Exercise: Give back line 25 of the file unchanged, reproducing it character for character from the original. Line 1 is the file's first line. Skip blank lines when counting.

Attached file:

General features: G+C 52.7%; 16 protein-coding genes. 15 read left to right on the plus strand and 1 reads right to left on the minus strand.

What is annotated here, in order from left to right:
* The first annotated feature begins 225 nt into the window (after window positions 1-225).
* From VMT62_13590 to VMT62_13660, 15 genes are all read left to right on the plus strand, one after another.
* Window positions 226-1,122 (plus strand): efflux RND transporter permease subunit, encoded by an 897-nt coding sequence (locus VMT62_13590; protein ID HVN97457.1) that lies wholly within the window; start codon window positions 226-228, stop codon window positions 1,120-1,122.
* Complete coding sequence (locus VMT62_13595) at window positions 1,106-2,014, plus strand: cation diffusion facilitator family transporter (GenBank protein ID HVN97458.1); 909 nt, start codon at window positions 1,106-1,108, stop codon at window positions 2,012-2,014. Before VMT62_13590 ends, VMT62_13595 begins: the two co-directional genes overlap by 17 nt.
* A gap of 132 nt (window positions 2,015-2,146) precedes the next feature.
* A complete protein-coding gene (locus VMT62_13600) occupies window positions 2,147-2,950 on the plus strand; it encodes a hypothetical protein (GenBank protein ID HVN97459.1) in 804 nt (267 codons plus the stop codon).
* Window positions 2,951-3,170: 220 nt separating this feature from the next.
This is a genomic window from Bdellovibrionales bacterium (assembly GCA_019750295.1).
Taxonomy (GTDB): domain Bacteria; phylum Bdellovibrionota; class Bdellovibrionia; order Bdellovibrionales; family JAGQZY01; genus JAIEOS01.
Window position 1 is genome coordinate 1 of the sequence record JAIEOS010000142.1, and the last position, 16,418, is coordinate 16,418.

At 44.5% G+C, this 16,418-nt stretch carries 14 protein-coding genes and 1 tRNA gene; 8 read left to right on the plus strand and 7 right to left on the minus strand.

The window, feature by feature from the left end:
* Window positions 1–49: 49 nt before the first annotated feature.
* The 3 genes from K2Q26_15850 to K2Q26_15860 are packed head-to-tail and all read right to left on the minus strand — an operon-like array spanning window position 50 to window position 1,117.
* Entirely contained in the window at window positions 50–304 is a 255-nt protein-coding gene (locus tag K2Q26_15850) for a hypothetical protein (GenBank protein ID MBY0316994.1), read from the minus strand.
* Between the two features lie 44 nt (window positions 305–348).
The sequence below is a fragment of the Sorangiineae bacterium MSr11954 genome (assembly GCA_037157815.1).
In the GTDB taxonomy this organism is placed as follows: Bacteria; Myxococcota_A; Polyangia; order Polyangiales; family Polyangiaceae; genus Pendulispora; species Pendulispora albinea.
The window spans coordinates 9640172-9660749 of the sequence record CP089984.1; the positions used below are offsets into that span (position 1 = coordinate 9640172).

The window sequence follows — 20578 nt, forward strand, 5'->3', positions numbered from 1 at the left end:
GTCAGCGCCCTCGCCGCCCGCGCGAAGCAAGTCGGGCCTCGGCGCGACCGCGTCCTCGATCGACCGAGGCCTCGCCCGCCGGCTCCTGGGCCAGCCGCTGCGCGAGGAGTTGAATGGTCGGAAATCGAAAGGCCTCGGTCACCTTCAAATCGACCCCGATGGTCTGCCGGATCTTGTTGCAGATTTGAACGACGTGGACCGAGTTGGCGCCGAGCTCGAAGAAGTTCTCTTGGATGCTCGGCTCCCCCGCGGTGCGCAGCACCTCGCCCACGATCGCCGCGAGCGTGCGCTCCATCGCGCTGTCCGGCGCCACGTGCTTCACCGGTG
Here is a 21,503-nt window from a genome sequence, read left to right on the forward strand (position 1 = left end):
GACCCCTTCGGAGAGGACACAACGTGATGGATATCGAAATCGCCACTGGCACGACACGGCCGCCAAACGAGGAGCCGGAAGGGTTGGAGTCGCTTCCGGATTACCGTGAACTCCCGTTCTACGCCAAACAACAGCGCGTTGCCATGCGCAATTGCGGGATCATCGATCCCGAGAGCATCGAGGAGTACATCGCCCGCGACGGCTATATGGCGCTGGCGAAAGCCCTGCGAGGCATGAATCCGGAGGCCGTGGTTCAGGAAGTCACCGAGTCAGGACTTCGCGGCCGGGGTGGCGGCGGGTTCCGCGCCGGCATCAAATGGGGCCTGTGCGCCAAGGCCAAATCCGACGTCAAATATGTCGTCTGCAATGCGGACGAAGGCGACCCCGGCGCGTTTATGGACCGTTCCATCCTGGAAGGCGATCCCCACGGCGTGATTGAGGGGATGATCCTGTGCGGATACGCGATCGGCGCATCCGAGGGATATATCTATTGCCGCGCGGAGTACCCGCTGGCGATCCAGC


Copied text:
GACCCCTTCGGAGAGGACACAACGTGATGGATATCGAAATCGCCACTGGCACGACACGGCCGCCAAACGAGGAGCCGGAAGGGTTGGAGTCGCTTCCGGATTACCGTGAACTCCCGTTCTACGCCAAACAACAGCGCGTTGCCATGCGCAATTGCGGGATCATCGATCCCGAGAGCATCGAGGAGTACATCGCCCGCGACGGCTATATGGCGCTGGCGAAAGCCCTGCGAGGCATGAATCCGGAGGCCGTGGTTCAGGAAGTCACCGAGTCAGGACTTCGCGGCCGGGGTGGCGGCGGGTTCCGCGCCGGCATCAAATGGGGCCTGTGCGCCAAGGCCAAATCCGACGTCAAATATGTCGTCTGCAATGCGGACGAAGGCGACCCCGGCGCGTTTATGGACCGTTCCATCCTGGAAGGCGATCCCCACGGCGTGATTGAGGGGATGATCCTGTGCGGATACGCGATCGGCGCATCCGAGGGATATATCTATTGCCGCGCGGAGTACCCGCTGGCGATCCAGC